It was a dull life but, by any account, Brian was making the best of it. He had trained for it – for the boredom – for years. It had been almost a century after the original moon-landing that space travel began to resemble what it had now become. Training now consisted largely of psychological practices, rather than extreme physical tests. Other than the initial take off there were relatively few strenuous activities, in part owing to newly-improved gravity distribution technology. Candidates had to be vetted for mental health conditions that could interfere with the mission. They were exposed to boredom scenarios while at base-camp in Moscow. Brian had found these experiences to pose few, if any, problems and he was exceptional in his class. They had selected him for the earliest mission that was taking place after his graduation. Brian had enjoyed some of the boredom scenarios so much that he had requested he be able to practice them for relief while on board the craft. One of the scenarios had involved laying in a dimly lit room for seventeen days while listening to a single note on a piano (G#) without human contact; the trainees were allowed to turn either onto their side, front or back, but only once an hour. The G# would not be played with any rhythm or routine but would be played at least once every thirty-seven seconds. Brian found that he was able to make the time pass without difficulty by pushing himself into the ground so as to cause the maximum possible pain, thereby focusing on the relief gained from the hourly turn. He was not sure that this was an acceptable way to conquer the boredom so he kept this routine to himself. Doctors examining him following the test found extraordinary bruises on his chest, back and ribs, but following further medical examination it was assumed that these were anomalies and he was cleared to fly.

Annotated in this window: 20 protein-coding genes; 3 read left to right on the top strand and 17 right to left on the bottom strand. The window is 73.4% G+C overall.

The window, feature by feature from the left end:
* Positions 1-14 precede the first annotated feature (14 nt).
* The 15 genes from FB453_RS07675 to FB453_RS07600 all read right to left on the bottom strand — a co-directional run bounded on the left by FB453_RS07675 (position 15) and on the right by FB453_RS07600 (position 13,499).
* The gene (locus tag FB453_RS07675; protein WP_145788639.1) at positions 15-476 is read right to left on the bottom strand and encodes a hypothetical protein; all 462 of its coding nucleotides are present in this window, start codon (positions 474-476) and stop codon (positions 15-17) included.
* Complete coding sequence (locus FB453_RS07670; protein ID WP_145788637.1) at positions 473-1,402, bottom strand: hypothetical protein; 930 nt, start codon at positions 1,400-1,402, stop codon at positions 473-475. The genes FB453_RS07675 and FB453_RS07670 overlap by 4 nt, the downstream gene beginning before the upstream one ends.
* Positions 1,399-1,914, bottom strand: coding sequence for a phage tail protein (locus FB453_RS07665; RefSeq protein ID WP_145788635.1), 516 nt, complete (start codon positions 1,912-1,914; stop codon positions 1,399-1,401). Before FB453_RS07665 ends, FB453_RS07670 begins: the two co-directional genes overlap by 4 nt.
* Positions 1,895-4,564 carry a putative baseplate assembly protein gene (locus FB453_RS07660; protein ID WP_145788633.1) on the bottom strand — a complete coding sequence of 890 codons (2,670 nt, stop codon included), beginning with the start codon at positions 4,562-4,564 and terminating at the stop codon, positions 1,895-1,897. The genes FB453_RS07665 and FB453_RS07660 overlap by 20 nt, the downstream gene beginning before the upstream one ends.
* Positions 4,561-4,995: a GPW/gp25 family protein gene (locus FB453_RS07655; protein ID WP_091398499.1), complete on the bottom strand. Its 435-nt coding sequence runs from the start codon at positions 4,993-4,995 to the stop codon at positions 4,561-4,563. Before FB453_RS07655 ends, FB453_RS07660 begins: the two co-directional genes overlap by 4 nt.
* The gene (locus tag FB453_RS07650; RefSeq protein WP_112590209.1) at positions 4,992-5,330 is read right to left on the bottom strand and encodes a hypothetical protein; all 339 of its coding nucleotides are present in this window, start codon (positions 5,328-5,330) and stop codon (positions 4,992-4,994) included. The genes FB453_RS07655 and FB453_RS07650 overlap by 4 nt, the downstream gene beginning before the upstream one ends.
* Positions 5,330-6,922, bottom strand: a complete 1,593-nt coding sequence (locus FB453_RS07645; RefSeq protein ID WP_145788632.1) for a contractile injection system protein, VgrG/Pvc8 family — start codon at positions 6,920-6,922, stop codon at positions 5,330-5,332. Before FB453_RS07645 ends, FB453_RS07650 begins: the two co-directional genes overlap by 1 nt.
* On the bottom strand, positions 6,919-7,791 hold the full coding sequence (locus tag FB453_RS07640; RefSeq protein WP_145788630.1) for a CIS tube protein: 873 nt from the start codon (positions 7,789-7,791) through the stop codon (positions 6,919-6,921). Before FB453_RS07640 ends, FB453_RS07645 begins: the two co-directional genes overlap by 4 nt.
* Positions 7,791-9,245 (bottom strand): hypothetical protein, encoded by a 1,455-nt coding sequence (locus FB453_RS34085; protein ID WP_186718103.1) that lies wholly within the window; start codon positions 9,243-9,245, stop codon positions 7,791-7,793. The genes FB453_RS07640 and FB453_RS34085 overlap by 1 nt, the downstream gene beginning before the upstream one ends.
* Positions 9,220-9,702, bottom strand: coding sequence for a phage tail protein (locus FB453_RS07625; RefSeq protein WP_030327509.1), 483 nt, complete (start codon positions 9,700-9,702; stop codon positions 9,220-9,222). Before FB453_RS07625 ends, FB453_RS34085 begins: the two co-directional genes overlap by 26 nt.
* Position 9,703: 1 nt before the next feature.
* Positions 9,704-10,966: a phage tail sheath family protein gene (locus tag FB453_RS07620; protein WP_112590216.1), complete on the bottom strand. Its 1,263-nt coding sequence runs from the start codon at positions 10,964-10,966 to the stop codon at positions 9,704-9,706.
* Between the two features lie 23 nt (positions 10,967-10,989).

Six months after the issue with the increased heat Brian encountered an altogether more menacing problem. He was, as was his custom, reading Ulysses in his reclining chair, having just had a rehydrated breakfast. Mission control had made one contact in the last six months, sending a message exclaiming that transistor radios were at an all time low at Bob’s Bargains. He wasn’t sure what the meaning behind this was but was appeased that there was still, at least for the time being, life on earth. Shortly after finishing his page he began to consider the wider themes in the context of 20th century Ireland, when a loud bang was heard from the sleeping quarters. He went to investigate, supposing that it was probably an errant rock that had struck the craft and would not pose much of a threat to the craft’s Alum Compound Ironworks armour. He manoeuvred himself into the small room and looked at a large dent in the wall. It was the size of a Christmas ham and should not have been possible with the strength of the armour. He was at once both relieved and aggrieved that the craft had no windows. They would have allowed him an idea of what had struck the craft but this knowledge would not have served him in any way. He would not have been able to alter a thing, or deter it from happening again. It was also likely, although he was not an engineer, that the addition of windows would have weakened the craft’s structure, making it susceptible to aggression. He began to realise how firmly outside space actually was. He was within a familiar place – that of the craft’s interior – which was itself contained in a greater and much more all-encompassing void. He decided that it was unlikely to happen again. Perhaps the rock that had struck the craft had been bigger than the bang implied. He sat back down in his reclining chair to consider what he had read, realising that he may need to read it again following the disturbance. He had sat for a few minutes when the bang occurred again, this time on the alternate side of the craft, causing a large dent in the main room in which he sat. Brian’s eyes widened, as well they might. His heart began to race but, before he was able to make a decision, the craft was struck again, from the same side as before. It happened repeatedly and with more aggression with each subsequent strike. He jumped, alarmed as he had ever been, towards the control panel. He checked the subsystem menu for a damage report, but the readout revealed that there was no structural damage. Brian cursed the glass conduction units and their instability. He watched the damaged area on the wall of the craft grow. Unsure whether the fear was due to the unknowable thing that was attacking him, or the very fact that he was being attacked, he sat back down on his chair. The striking and bangs continued unabated for some time. It was as if the craft was no craft at all, as if he was being charged at by a rhinoceros from within a wooden hut on a great African plain. Damage and ultimately death seemed inevitable. He felt tremendous regret that he had only been reading Joyce at a page a day.